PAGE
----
And, every Comonad is also Decisive:

nogoodW :: (Comonad f) => f Void -> Void
nogoodW = counit

orwellW :: (Comonad f) => f (Either s t) -> Either (f s) (f t)
orwellW story = case counit story of
                      Left s  -> fmap (either id (const s)) story
                      Right t -> fmap (either (const t) id) story 

So decisive functors fit in between functors and comonads, just as applicative functors fit in between functors and monads.


McBride and Patterson (Section 7) show that an applicative functor, also known as an idiom, is a strong lax monoidal functor. You are looking for a strong colax monoidal functor also known as an strong oplax monoidal functor. As mentioned in a comment, an oplax monoidal functor is a lax monoidal functor between the opposite categories, which ends up being a comonoidal version of a lax monoidal functor.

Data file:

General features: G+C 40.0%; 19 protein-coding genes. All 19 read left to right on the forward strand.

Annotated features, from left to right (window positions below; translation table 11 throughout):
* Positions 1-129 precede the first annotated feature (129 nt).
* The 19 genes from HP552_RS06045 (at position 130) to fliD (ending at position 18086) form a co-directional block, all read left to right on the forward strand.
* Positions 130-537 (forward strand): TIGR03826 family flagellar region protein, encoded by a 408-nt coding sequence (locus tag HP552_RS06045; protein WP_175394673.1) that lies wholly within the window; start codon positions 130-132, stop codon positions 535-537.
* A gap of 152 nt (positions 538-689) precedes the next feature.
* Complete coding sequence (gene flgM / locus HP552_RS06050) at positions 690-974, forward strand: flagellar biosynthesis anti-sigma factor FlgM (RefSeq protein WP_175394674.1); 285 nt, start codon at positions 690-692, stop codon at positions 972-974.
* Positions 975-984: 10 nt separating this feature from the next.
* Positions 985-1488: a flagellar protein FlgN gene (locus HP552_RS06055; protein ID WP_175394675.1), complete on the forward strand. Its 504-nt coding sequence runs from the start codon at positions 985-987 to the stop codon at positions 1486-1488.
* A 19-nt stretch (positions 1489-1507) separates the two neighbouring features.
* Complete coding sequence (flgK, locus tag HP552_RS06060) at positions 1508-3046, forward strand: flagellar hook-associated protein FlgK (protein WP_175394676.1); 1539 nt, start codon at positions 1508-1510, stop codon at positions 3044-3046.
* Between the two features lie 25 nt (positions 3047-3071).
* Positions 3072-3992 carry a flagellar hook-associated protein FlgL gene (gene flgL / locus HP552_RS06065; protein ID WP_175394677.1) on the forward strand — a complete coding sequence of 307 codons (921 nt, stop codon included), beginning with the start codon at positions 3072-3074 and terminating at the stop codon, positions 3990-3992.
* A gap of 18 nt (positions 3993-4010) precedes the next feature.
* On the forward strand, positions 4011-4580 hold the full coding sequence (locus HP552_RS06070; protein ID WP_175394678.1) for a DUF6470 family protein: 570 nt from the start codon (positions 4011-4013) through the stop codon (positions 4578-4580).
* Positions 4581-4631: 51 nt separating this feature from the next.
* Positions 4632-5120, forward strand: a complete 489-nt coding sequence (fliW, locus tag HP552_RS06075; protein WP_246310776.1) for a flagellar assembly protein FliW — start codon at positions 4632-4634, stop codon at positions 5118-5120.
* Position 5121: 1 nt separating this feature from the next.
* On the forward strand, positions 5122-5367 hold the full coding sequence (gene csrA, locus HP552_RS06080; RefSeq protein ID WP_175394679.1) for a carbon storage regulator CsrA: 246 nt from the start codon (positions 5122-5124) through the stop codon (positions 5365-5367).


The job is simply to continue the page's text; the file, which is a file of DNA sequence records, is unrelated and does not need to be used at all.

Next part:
Draw the diagrams, reverse the arrows!

I'd have to spend a bit of time working out the details to see which it is, and to translate it into a functional programming notion.

  • $\begingroup$ For some reason the standard term seems to be "oplax monoidal functor". The idea is a lax monoidal functor between the opposite categories, which ends up being a comonoidal version of a lax monoidal functor. Using "colax comonoidal" is either redundant or equivalent to "lax monoidal". $\endgroup$ Jan 28, 2013 at 20:13
  • $\begingroup$ I overdid the "co"-ing. I'll fix my answer. $\endgroup$ Jan 28, 2013 at 21:08